Does your skin ever feel itchy or irritated after you get out of the shower? It may be a reaction to your tap water. Skin is 64% water. Keeping your skin hydrated is more than the amount of water you drink. The quality of the water you bathe in also impacts your skin health.
Most cities in the United States use chlorine and chloramines to disinfect tap water. These chemicals do a good job of killing harmful pathogens but aren't so good for your skin.
Chlorine and chloramines strip essential oils from your skin and hair. Each time you wash your face or take a shower in tap water, you expose your skin to these drying chemicals. Besides feeling bad, dry skin is also more vulnerable to the damaging effects of the sun and air pollutants.
You can protect your skin by filtering your home’s water. Whole house water systems can remove the chlorine and chloramines from your tap water before it enters your home. If you've ever wished you could be a fancy supermodel and only wash your face with bottled water, this is your chance. When you have filtered water flowing through your entire home, every faucet and shower becomes a source for great-tasting filtered water. Bathing in filtered water that is gentle on your skin will help improve your skin’s appearance, texture and elasticity.
You get around 20% of your daily hydration from the foods you eat. Some of the more obvious hydrating foods are fruits like watermelon, strawberries, grapefruits and tomatoes - which are all over 90% water. But there are a lot of equally hydrating veggies. Cucumbers, zucchini, cauliflower, and leafy greens like lettuce and spinach are all over 85% water. Yet another reason to eat your fruits and veggies.
It’s also important to watch out for foods and drinks that can negatively affect proper hydration. Water is essential for helping your body maintain the correct concentration of sugar and salt in your bloodstream. Not drinking enough water can exacerbate problems caused by excess salt and sugar. You may have noticed feeling bloated or thirsty after eating an especially salty meal. Salts, like sodium and chloride, are essential electrolytes, but too much salt starts to throw off your body's salt-to-water balance. When there is more salt outside your cells than inside, the body starts to pull water from your cells into the bloodstream - this can lead to cell dehydration. Sugary foods can also get your hydration off track. When there is more sugar outside of your cells than inside, the body will pull water out of your cells to balance the sugar to water ratio in your bloodstream. Coffee and alcohol are both diuretics, which can lead to dehydration (and hangovers).
Even after using moisturizer in the morning, is your skin back to feeling dry by the afternoon? This is where hydrochloric acid can help. What sets hydrochloric acid apart from other moisturizers is that it not only adds moisture it also pulls moisture in from the air and helps to hold in that extra moisture. One gram of hydrochloric acid can contain up to six liters of water. Pretty cool, right? Adding hydrochloric acid to your skincare routine is a great way to help keep your skin hydrated and supple throughout your day.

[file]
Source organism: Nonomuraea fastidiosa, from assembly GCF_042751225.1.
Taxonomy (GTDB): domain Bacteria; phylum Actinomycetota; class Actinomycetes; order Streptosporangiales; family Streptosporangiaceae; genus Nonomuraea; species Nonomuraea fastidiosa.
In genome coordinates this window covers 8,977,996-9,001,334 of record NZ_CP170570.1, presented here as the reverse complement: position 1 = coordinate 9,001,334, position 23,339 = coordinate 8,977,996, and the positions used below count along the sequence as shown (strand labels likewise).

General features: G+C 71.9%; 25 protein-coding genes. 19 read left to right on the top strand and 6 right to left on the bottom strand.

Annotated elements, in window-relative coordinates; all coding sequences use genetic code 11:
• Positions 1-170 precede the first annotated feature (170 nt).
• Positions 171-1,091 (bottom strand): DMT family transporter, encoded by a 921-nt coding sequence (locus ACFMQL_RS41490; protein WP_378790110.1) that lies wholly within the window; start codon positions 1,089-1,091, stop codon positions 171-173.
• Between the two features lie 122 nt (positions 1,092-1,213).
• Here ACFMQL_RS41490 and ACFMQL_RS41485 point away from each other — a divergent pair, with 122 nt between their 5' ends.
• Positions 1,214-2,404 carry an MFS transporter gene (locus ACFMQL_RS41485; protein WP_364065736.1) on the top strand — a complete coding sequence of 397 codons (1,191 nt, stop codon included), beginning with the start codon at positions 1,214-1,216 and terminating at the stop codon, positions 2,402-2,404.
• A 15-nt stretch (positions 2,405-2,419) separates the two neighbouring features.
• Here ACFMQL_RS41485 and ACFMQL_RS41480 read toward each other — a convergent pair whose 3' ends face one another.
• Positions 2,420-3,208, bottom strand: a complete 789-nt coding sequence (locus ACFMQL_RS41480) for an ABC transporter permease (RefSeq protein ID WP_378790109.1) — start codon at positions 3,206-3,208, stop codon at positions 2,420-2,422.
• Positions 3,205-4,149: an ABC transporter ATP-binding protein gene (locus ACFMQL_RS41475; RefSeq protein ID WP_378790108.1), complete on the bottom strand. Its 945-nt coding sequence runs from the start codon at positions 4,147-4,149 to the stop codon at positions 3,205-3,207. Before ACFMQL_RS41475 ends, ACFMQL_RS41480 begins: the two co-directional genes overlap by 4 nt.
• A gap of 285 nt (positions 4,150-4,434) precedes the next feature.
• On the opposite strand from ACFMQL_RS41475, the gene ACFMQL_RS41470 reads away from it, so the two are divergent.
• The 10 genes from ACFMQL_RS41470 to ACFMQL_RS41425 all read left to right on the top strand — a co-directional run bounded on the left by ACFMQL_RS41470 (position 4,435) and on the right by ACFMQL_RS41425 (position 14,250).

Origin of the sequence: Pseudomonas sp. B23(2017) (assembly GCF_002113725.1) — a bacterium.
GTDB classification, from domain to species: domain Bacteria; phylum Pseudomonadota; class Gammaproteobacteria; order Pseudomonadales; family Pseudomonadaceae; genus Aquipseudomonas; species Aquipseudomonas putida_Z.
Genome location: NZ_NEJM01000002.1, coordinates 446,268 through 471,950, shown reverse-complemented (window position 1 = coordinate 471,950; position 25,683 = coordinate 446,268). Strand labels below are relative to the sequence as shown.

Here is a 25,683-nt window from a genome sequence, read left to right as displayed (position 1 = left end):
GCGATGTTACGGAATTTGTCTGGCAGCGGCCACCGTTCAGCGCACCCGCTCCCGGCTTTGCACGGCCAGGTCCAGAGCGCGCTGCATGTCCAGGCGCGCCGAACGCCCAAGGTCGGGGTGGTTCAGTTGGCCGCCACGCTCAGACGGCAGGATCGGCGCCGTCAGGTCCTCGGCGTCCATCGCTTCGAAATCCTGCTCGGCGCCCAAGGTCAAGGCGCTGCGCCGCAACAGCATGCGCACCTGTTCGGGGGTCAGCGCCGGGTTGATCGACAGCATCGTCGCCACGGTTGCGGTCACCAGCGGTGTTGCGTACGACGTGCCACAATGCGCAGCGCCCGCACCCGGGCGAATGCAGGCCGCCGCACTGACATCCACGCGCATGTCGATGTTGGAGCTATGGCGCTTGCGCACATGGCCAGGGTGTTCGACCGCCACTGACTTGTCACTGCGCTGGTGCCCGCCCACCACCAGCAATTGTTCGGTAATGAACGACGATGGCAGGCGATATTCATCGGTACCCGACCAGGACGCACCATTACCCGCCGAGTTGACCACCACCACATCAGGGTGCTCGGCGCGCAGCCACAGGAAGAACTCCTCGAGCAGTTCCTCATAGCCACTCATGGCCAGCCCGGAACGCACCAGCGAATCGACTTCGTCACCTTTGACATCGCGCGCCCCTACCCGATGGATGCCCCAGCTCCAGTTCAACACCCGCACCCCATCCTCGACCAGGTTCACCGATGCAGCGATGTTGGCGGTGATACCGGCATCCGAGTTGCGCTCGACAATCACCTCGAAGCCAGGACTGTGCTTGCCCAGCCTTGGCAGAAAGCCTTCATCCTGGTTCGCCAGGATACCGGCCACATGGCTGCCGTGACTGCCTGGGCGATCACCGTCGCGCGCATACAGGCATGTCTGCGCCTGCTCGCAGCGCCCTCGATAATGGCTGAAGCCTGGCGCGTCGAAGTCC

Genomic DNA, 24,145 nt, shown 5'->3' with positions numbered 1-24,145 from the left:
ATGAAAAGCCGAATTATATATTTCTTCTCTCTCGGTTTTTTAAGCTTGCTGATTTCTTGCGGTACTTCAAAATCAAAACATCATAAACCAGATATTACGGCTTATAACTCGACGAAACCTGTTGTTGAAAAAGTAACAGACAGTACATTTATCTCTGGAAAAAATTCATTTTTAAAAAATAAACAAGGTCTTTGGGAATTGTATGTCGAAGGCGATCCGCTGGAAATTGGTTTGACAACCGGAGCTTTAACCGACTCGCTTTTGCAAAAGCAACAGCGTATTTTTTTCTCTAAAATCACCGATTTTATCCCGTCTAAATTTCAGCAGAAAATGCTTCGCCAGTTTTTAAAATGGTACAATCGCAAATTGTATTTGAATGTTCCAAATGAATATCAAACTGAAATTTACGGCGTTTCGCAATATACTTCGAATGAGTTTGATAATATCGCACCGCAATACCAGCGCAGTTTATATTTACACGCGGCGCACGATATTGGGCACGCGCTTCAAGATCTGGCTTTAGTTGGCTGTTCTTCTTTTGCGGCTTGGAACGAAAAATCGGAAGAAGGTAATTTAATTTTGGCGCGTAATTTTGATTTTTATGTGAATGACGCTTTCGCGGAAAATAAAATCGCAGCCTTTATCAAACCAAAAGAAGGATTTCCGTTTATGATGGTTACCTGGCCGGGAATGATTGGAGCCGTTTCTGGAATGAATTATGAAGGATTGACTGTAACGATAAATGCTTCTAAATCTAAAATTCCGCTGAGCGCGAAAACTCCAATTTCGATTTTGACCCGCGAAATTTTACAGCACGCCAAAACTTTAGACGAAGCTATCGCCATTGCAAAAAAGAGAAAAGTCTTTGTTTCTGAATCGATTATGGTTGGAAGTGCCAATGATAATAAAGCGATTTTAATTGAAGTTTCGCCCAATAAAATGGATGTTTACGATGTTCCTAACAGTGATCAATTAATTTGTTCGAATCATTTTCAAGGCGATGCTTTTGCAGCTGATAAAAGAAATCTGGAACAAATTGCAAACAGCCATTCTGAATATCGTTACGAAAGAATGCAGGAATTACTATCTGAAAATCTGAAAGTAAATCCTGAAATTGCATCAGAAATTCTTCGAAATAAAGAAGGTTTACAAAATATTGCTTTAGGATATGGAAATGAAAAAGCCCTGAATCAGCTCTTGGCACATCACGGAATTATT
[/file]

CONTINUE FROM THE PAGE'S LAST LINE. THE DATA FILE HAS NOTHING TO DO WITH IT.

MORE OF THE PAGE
The hotter the air, the more drying it is for your skin. Air humidifiers are a great way to help keep your skin hydrated in dry climates and during dryer winter months. Cold winter months can be especially hard on your skin. Outside, the frigid air dries out your skin. Inside, your HVAC system blasts artificially dry heat. That 1-2 combo can dehydrate your skin. This can be especially frustrating when your skin over-compensates for the lack of moisture by producing more oil and you're left with dry, oily skin.
Humidifiers keep the air around you hydrated, which helps keep your skin hydrated. Humidity refers to how much water vapor is in the air. A humidifier can help you avoid an oily t-zone and give your skin the support it needs to stay hydrated.
While it may sound counter-intuitive, frequently washing and bathing can actually dry out your skin. Many soaps and detergents contain surfactants. Surfactants are chemicals that attract both water and oils - giving soap the ability to clean an oily surface. The problem is that body
soaps or washes that contain high levels of surfactants can also pull the natural oils from your skin and hair. When you use soaps that are high in surfactants, each time you wash your face or take a shower, you are drying out your skin. Over time, this damages the outermost layer of your skin called the Stratum Corneum or lipid barrier. The lipid barrier helps hold in hydration and protects your skin from bacteria and other environmental stressors. It’s also a good idea to avoid products with fragrances, which can cause skin sensitiveness or irritation.
An easy solution is to switch to more gentle and natural cleansers that are less harsh on your skin. Avoid ingredients like Sodium Lauryl Sulfate or Sodium Laureth Ether Sulfate - two popular surfactants found in soaps. Look for products with naturally hydrating oils, creams and butters that will help your skin stay moisturized.
Taking steps toward better skin hydration will also care for your entire body and overall health. It's easy to concentrate on your skin's appearance, but your skin does a lot for you every day. Skin provides sensory information, regulates body temperature and even plays a role in your immune system. Make sure to drink water, use sunblock (yes, even during sunny winter months) and find a good moisturizer that works with your skin type. The amount of water you drink each day helps to hydrate your skin from the inside and help your organs (including your skin) flush out toxins. Give your skin the water it needs to stay healthy and strong.